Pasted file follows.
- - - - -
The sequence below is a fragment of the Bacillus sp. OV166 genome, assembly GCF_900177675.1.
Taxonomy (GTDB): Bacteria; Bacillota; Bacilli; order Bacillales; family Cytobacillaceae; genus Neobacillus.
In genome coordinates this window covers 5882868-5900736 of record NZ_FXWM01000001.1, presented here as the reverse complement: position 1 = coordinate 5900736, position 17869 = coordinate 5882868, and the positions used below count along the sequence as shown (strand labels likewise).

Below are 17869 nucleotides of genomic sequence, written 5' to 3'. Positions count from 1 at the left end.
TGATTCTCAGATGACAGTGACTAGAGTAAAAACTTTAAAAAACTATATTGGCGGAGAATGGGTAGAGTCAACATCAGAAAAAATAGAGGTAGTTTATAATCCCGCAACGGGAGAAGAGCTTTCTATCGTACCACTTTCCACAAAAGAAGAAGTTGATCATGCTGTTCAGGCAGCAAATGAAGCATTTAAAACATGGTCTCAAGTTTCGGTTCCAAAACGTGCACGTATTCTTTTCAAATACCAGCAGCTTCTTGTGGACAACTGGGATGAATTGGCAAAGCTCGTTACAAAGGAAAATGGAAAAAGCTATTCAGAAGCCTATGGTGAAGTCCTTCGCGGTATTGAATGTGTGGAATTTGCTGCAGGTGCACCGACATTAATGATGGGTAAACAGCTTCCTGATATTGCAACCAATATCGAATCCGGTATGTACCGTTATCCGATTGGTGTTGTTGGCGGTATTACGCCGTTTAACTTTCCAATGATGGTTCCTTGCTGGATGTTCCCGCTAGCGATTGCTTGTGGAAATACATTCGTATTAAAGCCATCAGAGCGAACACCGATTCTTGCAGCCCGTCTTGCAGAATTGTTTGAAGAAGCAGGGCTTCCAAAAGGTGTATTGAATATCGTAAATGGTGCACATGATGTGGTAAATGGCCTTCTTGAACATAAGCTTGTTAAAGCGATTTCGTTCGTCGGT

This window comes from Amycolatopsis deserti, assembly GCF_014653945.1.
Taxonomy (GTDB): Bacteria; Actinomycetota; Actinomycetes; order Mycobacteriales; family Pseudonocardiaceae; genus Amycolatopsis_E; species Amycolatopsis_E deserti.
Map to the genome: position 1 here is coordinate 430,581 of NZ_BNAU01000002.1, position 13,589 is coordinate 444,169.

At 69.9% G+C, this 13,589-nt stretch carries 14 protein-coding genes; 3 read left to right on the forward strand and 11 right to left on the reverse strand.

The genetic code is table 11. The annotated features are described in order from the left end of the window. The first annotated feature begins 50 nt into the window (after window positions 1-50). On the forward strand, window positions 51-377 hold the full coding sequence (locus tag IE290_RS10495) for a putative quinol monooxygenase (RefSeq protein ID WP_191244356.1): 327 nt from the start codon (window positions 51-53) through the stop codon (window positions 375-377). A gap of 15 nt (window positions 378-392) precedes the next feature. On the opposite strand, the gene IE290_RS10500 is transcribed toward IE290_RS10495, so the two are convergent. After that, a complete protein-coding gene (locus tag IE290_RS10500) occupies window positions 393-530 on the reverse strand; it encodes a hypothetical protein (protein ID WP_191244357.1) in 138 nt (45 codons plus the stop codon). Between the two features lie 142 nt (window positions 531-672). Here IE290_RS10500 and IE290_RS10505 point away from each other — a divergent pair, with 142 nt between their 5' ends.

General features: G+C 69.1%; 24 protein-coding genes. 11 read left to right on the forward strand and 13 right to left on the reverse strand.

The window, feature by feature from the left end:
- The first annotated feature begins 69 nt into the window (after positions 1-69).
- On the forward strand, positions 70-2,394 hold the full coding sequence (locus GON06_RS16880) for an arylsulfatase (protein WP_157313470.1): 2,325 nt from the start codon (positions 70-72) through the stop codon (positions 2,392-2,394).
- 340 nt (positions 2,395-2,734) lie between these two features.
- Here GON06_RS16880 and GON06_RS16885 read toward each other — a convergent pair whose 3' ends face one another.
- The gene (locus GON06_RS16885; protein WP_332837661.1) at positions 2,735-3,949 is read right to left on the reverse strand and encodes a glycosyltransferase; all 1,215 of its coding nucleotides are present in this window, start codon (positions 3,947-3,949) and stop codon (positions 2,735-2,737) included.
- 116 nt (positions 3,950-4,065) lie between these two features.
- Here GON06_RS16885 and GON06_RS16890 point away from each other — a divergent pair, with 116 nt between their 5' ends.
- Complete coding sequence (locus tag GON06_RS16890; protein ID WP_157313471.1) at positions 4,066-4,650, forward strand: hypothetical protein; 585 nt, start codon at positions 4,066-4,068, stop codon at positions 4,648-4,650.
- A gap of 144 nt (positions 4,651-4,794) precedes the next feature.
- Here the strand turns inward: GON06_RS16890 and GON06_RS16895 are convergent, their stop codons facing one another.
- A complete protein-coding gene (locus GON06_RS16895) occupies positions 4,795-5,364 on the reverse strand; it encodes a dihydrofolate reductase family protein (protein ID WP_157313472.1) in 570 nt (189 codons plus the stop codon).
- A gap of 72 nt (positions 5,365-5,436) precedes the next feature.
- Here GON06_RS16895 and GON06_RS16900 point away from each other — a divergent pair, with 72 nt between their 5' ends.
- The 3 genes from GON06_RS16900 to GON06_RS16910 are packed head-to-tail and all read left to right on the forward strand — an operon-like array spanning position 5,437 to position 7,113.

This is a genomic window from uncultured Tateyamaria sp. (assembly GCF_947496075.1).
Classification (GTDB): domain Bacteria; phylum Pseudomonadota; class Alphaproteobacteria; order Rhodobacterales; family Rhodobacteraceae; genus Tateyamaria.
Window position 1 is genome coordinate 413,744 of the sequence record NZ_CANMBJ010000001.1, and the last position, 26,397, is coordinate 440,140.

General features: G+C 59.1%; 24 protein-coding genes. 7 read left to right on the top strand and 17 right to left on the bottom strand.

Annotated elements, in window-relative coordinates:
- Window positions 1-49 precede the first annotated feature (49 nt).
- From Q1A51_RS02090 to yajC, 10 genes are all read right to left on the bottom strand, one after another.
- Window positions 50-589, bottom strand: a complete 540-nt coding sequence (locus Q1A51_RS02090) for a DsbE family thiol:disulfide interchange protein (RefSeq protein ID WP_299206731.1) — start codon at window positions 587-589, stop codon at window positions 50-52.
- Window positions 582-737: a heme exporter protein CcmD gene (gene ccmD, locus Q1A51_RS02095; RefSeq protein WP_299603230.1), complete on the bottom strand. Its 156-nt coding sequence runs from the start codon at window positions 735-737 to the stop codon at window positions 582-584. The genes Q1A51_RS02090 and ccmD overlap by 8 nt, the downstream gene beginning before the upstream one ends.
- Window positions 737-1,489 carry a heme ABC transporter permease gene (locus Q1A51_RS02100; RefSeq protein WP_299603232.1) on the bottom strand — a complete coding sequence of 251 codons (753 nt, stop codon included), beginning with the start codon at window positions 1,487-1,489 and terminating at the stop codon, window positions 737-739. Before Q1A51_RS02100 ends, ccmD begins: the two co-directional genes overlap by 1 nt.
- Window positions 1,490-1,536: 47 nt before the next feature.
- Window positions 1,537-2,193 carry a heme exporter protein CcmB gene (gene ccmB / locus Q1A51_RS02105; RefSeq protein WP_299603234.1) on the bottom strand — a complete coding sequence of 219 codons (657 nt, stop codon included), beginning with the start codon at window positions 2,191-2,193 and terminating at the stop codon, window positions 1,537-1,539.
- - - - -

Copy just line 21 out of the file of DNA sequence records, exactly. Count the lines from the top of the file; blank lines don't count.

- A gap of 144 nt (positions 4,651-4,794) precedes the next feature.